New Guidelines for Recordings

We got this from Ben, who has been in charge of taking this discussion forward:

Since the beginning of the year there has been a lot of discussion about recordings and what exactly they should be used for. After several meetings on IRC and a couple of huge topics on the style mailing list, we’re finally ready to bring in a new definition for recordings, and new style guidelines to go with it!

The new recording definition can be viewed at http://musicbrainz.org/doc/Recording

And the accompanying style guidelines are at http://musicbrainz.org/doc/Style/Recording

The new guideline brings significant changes to the way recordings should be used, so all editors dealing with recordings should take the time to read it.

As a short summary, recordings are now never produced solely through copying or mastering. This means that recordings shouldn’t distinguish between different masters of some audio – in general, a recording will correspond a particular mix or edit. In addition:

– AcoustIDs and ISRCs have been removed from the guideline – they are mostly irrelevant for managing recordings under the new definition.
– Guidelines for audio channels have been introduced.
– Existing guidelines have been expanded.
– Several in-depth examples have been added to explain how recording should be used.

Also, as a result of these changes, the recording-recording remaster relationship type and the artist-recording master relationship type have been deprecated.

Thanks to everyone who was involved on mb-style and in the IRC meetings for your excellent ideas and contributions!

4 thoughts on “New Guidelines for Recordings

  1. ijabz

    Just to be clear, this means for the moment at any rate that there is no longer a mechanism for marking a recording as a remaster. are we meant to mask tracks as remasters in some way or just not collate this info.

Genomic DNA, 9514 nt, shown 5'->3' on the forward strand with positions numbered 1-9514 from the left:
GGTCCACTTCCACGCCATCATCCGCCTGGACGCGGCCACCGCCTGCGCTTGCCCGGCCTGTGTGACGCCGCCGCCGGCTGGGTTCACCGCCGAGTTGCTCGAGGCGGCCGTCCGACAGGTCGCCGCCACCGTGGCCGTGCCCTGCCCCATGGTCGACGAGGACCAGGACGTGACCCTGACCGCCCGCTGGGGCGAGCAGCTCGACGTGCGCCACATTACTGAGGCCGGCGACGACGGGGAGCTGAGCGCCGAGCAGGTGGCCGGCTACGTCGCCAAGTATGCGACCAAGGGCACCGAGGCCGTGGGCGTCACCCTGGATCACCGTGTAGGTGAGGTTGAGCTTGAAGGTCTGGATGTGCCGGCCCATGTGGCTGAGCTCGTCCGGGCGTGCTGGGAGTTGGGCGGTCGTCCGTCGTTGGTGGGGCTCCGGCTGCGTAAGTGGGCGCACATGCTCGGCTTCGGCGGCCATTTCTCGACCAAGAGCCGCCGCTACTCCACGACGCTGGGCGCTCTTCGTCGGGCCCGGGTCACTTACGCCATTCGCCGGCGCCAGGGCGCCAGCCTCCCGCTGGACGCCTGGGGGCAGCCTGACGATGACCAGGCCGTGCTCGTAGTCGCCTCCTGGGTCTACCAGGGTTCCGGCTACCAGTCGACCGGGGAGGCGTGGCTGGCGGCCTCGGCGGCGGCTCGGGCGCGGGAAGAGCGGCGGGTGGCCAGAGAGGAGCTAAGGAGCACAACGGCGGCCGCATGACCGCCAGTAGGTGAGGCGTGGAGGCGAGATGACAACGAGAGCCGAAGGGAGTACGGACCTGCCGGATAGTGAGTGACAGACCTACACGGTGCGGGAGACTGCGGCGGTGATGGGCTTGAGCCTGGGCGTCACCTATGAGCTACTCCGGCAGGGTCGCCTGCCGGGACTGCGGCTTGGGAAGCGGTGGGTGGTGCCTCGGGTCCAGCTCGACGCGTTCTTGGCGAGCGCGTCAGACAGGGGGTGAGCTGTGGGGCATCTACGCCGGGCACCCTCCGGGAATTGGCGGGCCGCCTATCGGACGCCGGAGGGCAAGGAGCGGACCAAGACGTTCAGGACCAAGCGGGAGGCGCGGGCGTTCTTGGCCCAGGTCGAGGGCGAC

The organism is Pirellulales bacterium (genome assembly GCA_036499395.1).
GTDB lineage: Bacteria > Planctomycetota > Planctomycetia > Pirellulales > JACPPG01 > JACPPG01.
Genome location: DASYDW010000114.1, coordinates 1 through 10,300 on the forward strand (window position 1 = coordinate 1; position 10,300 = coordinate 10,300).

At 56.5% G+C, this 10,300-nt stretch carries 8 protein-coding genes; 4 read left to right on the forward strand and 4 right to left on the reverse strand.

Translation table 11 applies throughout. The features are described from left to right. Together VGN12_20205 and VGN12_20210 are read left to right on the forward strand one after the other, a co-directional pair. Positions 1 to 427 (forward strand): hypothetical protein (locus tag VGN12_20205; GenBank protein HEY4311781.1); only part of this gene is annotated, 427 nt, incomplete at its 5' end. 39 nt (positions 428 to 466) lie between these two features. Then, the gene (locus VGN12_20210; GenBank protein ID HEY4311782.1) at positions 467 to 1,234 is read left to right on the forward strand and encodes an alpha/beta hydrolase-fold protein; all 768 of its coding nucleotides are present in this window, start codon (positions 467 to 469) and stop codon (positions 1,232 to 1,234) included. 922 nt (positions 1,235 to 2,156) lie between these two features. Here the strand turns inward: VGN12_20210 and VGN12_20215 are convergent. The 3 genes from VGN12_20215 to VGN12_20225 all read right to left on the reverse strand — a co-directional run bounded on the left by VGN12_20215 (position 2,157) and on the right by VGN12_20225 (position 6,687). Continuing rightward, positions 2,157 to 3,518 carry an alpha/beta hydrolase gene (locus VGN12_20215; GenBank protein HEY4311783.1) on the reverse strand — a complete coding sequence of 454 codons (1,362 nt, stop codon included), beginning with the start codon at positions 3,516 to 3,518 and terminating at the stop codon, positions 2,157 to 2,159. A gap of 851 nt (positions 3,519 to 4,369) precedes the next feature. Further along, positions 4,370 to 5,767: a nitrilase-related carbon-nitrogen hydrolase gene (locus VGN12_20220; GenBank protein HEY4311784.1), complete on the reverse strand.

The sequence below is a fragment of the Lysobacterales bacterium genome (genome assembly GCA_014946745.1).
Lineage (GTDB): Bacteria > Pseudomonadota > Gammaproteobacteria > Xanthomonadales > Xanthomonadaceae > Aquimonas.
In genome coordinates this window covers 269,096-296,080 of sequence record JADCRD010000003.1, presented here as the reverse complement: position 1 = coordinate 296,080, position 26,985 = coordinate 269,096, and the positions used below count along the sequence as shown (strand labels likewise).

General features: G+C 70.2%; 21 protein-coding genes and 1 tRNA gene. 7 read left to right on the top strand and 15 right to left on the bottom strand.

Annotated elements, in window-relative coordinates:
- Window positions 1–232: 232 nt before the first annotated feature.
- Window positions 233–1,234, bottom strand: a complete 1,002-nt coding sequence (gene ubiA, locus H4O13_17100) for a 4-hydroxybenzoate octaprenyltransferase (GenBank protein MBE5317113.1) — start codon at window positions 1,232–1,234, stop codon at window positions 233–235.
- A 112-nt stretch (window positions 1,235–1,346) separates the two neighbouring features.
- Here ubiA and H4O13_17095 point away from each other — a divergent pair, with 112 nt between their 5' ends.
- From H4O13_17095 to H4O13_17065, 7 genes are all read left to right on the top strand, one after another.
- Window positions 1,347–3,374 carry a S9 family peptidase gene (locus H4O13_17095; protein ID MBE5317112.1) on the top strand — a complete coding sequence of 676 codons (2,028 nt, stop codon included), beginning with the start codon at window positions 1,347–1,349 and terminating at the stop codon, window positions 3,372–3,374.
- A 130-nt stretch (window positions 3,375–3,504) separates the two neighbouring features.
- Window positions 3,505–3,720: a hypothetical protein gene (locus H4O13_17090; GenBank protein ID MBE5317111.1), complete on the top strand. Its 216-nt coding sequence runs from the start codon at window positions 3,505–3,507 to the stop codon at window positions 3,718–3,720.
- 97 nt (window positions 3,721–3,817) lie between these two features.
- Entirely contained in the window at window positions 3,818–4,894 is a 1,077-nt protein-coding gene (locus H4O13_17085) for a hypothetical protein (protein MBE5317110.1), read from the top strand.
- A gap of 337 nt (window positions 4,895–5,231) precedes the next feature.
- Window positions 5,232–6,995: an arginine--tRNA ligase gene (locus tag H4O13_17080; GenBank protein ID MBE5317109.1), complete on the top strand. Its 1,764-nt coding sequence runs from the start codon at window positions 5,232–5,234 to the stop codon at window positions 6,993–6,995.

2. Ben Ockmore

    If an entire release is remastered by one engineer, then mark the new release as a remaster of the earlier release. If each track is mastered differently (eg. compilation album), add any info about the mastering to the annotation.

    When there’s better support for masters, editors will be able store this information properly, most likely on some sort of master entity. Perhaps there’ll be more info on that after the development planning meetings next week 🙂

  3. InvisibleMan78

    Could you please add examples to the style guidelines for japanese releases? Are this just different releases (from US/European albums) or how can I detect, if they are new recordings? What exactly makes the difference from an additional release to a new recording?

  4. reosarevok

    They’re normally the same recordings (well, except from any bonus tracks, which are obviously not in the originals 🙂 ). It’s very very unlikely to re-record the music for a Japanese edition, I’d say, and fairly unlikely to mix it differently; in the case it *was* re-recorded, I’d certainly expect it to be mentioned, and for a re-mix, well, if the sources say nothing like that, keeping them together sounds reasonable. They can always be split later if someone can prove otherwise.

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